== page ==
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Beth Alpha Synagogue Mosaic by Unknown artists (Marianos and his son Hanina)
God the Father with Donor from the Homiliary of the Archangel Michael
Chaos (The Creation) by Ivan Ayvazovsky

Unknown artists (Marianos and his son Hanina)

Beth Alpha Synagogue Mosaic, 6th century, Mosaic, Beth Alpha, Israel, The Picture Art Collection / Alamy Stock Photo

Unknown Ethiopian artist

God the Father with Donor from the Homiliary of the Archangel Michael, After 1730, Illumination on parchment, Each folio: 285 x 230 mm, The Church of the Archangelo Mikael, Ankobarr, EMML no.2373, fols 3v–4r, Photo: © 1993 Malcolm Varon, New York City

Ivan Ayvazovsky

Chaos (The Creation), 1841, Oil on canvas, 106 x 75 cm, Museo Armeno, Venice, Bridgeman Images

A Lesson for the Ages

Comparative Commentary by

In Isaiah 55, the prophet prophesies future blessings that God will bestow on his people. As part of his proclamation on behalf of God, Isaiah declares, ‘For as the heavens are higher than the earth, so are my ways higher than your ways and my thoughts than your thoughts’ (Isaiah 55:9). Through this declaration, God explicates the incomprehensible and unbreachable gulf that exists between himself and humanity, creator and creation. They differ in just about every imaginable facet: knowledge, lifespan, strength, and much more besides.

Job 38, together with the remainder of the book, reiterates this fundamental truth. In Job’s objections to his three friends, as they argue concerning his sin and righteousness, Job behaves almost as though God were just another one of his comforters, a man. He boldly invites God, the creator of the world, to respond: ‘Oh, that I had one to hear me! (Here is my signature! let the Almighty answer me!)’ (Job 31:35). When God finally confronts Job, speaking to him from the storm (38:1–2), the overall tenor and purpose of the divine words inculcate the superiority of God over humankind. God poses a series of rhetorical questions to Job, to recall, emphasize, and reinforce his dominion over Job.

Each of the three artworks in this exhibition highlights various nuances of God’s pre-eminence over Job, and indeed all humankind.

Ivan Ayvazovsky depicts God at the earliest stages of his creative work. Recollection of this absolute originating power is at the heart of God’s speech from the whirlwind, and brings home his absolute superiority over Job with respect to time. The painting presents us with a lone individual figure—God—whose shining form hovers above the dark cloud in the centre. No other signs of life appear, not even the heavenly bodies—sun, moon, and stars. The work, therefore, reinforces the message of Job 38:4: ‘Where were you when I laid the foundation of the earth?’ God was alive and active long before the creation of man, and indeed, before time itself. Although the precise length of Job's life is not stated in the book, we can be sure that his life was finite (he died ‘full of days’; Job 42:17). God, on the other hand, existed before the creation of the world and is not bound to the restrictions of time like the rest of creation.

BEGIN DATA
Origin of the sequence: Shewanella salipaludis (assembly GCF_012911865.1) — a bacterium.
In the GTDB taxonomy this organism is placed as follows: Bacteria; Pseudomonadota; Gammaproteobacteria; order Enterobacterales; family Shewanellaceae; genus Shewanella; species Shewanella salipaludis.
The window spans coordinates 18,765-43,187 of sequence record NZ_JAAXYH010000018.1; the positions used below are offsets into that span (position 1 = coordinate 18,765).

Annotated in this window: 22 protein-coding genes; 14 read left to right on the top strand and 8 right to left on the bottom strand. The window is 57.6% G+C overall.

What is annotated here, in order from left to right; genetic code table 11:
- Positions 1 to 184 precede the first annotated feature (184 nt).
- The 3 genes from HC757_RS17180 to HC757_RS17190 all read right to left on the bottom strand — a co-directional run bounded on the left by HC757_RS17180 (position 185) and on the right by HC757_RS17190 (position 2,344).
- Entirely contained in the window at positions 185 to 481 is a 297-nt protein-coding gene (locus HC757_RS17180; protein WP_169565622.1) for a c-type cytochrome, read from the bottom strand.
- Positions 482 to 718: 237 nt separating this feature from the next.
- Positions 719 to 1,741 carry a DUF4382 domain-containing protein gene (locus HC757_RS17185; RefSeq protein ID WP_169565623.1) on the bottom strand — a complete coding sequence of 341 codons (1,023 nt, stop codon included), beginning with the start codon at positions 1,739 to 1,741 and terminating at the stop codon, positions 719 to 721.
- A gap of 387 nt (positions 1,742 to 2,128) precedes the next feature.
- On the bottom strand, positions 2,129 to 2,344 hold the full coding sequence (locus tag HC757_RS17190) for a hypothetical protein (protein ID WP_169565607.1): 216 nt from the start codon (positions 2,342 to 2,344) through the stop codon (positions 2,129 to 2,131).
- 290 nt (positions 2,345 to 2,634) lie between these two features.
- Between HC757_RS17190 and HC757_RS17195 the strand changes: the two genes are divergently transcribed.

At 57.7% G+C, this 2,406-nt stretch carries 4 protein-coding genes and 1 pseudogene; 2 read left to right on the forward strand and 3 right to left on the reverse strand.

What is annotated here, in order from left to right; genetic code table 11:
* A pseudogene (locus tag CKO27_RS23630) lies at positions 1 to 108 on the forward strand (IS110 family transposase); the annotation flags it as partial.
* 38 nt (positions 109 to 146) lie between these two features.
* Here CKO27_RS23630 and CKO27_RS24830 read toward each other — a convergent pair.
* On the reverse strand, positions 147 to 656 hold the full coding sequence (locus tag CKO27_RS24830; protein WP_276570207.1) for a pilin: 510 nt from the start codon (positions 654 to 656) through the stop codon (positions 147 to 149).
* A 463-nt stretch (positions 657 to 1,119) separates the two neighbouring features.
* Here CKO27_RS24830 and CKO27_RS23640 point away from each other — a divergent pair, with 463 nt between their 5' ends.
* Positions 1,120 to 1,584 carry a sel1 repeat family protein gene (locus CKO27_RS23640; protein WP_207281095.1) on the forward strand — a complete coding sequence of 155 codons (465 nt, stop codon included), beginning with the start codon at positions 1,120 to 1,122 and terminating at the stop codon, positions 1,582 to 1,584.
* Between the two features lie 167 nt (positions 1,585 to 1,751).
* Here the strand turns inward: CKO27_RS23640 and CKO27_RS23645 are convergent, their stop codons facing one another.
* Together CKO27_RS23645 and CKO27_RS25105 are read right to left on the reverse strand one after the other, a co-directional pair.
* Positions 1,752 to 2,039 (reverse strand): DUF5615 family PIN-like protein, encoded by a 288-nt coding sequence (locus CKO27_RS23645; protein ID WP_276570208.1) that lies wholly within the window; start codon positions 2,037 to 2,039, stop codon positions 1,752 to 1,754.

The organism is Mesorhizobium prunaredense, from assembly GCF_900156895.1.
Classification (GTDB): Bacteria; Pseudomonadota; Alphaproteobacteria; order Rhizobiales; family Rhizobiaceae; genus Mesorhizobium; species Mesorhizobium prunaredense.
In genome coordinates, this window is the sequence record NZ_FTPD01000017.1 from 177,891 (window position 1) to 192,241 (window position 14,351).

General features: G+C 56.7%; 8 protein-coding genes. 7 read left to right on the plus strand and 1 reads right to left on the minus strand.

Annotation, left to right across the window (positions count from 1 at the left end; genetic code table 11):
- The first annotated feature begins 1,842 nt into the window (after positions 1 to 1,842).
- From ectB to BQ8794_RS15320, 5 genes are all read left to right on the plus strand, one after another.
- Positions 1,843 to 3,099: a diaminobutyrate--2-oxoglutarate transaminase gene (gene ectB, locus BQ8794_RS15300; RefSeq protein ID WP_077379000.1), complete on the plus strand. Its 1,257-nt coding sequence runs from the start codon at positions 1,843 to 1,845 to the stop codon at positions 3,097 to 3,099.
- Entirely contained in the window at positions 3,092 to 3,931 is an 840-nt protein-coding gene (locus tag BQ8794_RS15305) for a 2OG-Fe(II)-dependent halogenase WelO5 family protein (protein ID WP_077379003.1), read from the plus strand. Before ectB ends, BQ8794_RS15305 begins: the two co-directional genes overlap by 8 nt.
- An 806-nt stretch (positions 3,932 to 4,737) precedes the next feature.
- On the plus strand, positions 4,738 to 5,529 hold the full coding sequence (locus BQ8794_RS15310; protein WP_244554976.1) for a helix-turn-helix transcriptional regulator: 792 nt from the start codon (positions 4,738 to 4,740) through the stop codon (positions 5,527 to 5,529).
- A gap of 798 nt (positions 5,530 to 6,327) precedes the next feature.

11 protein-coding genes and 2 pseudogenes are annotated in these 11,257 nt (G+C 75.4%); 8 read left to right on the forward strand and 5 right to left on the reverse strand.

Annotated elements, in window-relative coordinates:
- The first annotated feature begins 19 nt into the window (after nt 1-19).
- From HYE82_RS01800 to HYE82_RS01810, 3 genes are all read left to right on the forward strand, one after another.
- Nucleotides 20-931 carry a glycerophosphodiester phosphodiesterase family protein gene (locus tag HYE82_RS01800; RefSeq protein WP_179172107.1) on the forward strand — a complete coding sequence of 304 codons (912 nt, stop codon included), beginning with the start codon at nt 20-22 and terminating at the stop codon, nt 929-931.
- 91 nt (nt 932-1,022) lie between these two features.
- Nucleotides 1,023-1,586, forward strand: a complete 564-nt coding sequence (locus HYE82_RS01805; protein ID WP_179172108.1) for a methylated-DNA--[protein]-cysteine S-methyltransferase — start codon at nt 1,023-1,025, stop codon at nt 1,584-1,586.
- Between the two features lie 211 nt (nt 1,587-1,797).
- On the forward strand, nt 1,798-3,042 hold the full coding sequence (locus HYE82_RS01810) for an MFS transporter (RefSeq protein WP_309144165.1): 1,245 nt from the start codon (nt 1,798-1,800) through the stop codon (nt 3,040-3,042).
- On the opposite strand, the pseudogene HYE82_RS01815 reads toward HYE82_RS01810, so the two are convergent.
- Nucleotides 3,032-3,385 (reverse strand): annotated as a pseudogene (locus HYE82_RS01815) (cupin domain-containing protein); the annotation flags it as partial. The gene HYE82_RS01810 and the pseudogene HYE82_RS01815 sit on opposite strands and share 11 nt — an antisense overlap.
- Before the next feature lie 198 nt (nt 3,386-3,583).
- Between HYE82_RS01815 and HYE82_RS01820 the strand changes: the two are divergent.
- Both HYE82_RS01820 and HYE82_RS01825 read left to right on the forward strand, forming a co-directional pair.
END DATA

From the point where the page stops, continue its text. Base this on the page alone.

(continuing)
The Beth Alpha mosaic depicts the constellations—the combinations of stars in the sky that change position, according to man’s perspective, coursing their way across the heavens as the months and years pass. Recollection of the vast array of stars and planets in their diverse configurations highlights the spatial disparity between God and Job. From his vantage point on earth, Job could see the constellations without any true knowledge of their actual size and the unfathomable distance they were from the earth. God, on the other hand, not only knows their size and distance from the earth, but further bears sole responsibility for their creation and placement in the night sky. That which Job could barely see and describe, God has created and ordered. The Beth Alpha mosaic thus reiterates God’s superiority over Job with respect to space.

Finally, the Homiliary draws attention to the vast differences between Job and God regarding regal status. Within the composition—if we imagine Job in the position of the donor—numerous factors contribute to this perception. Compositionally, God’s preeminent status is reinforced as he towers over the human figure. Spatially, God dominates the page, a majestic robe surrounding him. His face radiates light. Contrasting with this splendour of divine majesty, the human subject lacks any royal regalia, appearing without even clothing for his upper body. Additionally, the artist portrays him horizontal, prostrate, and occupying a marginal space on the page. God is a majestic and almighty king, and the Job-like donor reflects an insignificant and humble part of his creation—a mortal man.

In the present age of rapid technological advances and global communication, all manner of information literally resides within arm’s reach. Just about every query or question we need answering quickly becomes available through a well-phrased internet search. Despite humanity’s increased access to facts, statistics, and information, the questions God poses to Job in chapter 38, overall, remain unanswerable. Consequently, the messages reinforced by the three artworks in this exhibition remains as relevant for today’s society as they were for Job: for as high as the heavens are from the earth so are God’s ways are higher than our ways.